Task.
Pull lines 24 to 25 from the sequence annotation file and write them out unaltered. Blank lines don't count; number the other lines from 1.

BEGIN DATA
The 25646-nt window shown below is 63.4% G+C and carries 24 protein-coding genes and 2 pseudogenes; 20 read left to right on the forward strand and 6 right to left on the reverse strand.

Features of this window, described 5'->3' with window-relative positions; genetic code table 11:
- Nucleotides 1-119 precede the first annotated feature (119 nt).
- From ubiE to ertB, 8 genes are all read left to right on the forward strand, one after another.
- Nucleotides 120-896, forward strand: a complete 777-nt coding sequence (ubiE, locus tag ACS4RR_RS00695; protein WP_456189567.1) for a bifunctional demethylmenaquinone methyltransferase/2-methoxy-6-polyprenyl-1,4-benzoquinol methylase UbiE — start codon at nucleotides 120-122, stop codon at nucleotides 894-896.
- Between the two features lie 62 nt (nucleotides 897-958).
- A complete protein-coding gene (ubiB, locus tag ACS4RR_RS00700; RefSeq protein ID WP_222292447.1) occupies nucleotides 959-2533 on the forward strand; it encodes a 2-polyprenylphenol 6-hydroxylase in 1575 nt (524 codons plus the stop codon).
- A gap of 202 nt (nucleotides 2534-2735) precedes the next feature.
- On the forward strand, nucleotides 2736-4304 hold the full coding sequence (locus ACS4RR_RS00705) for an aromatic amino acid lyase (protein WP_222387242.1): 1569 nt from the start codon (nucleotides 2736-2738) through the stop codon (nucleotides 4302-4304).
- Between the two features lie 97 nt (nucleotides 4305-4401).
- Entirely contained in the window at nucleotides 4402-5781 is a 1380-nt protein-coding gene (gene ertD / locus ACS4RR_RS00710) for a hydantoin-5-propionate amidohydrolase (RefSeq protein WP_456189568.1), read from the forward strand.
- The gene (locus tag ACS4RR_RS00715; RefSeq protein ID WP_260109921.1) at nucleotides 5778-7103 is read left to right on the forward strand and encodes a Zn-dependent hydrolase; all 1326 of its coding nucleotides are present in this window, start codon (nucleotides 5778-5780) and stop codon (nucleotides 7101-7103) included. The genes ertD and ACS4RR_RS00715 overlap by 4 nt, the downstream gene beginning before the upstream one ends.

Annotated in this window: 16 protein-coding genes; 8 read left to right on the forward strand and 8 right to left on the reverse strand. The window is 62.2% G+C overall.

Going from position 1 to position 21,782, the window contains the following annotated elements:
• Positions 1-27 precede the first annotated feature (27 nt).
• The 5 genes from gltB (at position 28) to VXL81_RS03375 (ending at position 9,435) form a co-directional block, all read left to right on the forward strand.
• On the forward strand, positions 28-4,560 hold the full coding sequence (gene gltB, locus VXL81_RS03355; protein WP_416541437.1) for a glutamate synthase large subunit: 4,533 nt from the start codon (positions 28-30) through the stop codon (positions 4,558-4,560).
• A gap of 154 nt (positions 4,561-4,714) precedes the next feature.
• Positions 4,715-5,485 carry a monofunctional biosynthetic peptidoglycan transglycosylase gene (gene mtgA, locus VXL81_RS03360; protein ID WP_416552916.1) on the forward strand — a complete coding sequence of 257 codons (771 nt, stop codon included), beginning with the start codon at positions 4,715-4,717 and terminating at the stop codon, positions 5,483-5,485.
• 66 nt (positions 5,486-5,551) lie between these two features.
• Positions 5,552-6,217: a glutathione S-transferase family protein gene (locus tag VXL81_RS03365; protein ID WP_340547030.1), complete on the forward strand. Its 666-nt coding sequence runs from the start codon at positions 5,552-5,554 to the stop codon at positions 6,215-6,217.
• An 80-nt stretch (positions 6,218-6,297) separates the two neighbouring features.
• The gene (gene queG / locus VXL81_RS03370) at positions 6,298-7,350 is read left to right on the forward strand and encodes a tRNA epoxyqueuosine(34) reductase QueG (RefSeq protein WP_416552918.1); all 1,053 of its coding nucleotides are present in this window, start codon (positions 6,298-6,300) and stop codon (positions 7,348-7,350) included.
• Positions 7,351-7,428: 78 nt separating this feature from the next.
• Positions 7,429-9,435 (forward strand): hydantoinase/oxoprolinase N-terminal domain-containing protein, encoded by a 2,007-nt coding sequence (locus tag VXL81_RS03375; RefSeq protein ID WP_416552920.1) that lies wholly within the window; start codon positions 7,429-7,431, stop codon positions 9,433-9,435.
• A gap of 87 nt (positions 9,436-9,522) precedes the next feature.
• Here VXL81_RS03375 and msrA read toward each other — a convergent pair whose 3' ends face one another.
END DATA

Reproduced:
• Positions 7,351-7,428: 78 nt separating this feature from the next.
• Positions 7,429-9,435 (forward strand): hydantoinase/oxoprolinase N-terminal domain-containing protein, encoded by a 2,007-nt coding sequence (locus tag VXL81_RS03375; RefSeq protein ID WP_416552920.1) that lies wholly within the window; start codon positions 7,429-7,431, stop codon positions 9,433-9,435.